1. Nope, got a new simple freezer. (Don’t need an iot thing here) It has nothing. An led indicating it has power and that’s it!
        No door sensor, not even a buzzer on the board.

    2. Those type of thermostats are usually called “constant cut-in”, where the temperature that the refrigeration system comes on is unaffected by the dial setting. What you’re actually setting is how long the system stays on, or “how cold should the evaporator get” in other words. There’s some correlation between that and the temperature in the box, but not directly as you would intuitively think from your experience with household HVAC thermostats.

      1. Here ya go@Dan, the magic words are “555 monostable aka one-shot”, as demonstrated here:

        When S1 closes, the LED lights for 2.5 seconds (Pin 3 is high), then goes off. Increase R1 & C1 to get a longer period (eg 60 seconds).

        Now this triggers as soon as the door opens, move the LED so it’s between Vcc & pin 3, now it’ll be off until Pin 3 changes state (now sinking current). Replace the 555 with a MOSFET & buzzer, and you’re off to the races.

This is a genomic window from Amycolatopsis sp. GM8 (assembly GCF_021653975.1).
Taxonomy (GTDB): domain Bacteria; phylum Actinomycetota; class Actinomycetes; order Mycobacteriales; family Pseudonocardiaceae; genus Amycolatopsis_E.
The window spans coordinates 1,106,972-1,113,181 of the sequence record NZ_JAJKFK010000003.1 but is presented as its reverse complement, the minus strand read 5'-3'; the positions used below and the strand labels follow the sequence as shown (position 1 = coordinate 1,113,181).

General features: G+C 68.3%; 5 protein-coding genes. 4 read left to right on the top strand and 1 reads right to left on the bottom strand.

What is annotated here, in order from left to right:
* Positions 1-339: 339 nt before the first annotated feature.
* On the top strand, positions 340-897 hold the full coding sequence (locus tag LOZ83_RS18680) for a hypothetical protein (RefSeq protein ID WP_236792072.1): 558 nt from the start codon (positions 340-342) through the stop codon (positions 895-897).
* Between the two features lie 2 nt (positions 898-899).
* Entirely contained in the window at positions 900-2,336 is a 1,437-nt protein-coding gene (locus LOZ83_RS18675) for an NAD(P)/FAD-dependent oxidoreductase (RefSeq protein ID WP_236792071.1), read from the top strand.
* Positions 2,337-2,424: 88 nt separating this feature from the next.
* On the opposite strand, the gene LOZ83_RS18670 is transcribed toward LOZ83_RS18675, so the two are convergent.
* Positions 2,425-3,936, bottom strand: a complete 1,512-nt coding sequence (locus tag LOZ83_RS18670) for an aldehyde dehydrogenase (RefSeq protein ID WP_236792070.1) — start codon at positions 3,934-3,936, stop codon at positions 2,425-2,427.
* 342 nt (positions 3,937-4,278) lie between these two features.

And this beats the original circuit as its standby current is 0mA.

        As @David says, simple. I mean Google throws up plenty of circuits…

        The real old codgers will say “Why, all you need is an RC circuit and a few transistors”, and they’d be right too.

    1. Such a buzzer is included in my freezer and it works for sure without a microcontroller as it is more than 30 years old. It signals an open door or too hiv´gh temperature. You can disable it by pushing and twisting the switch button.
      If I would build such a device, I would start with a capacitive dropper PSU, something like a 40106 or 4093 CMOS IC for delay and beeper-oscillator and a few R and C. Then connect this contraption in parallel to the lamp.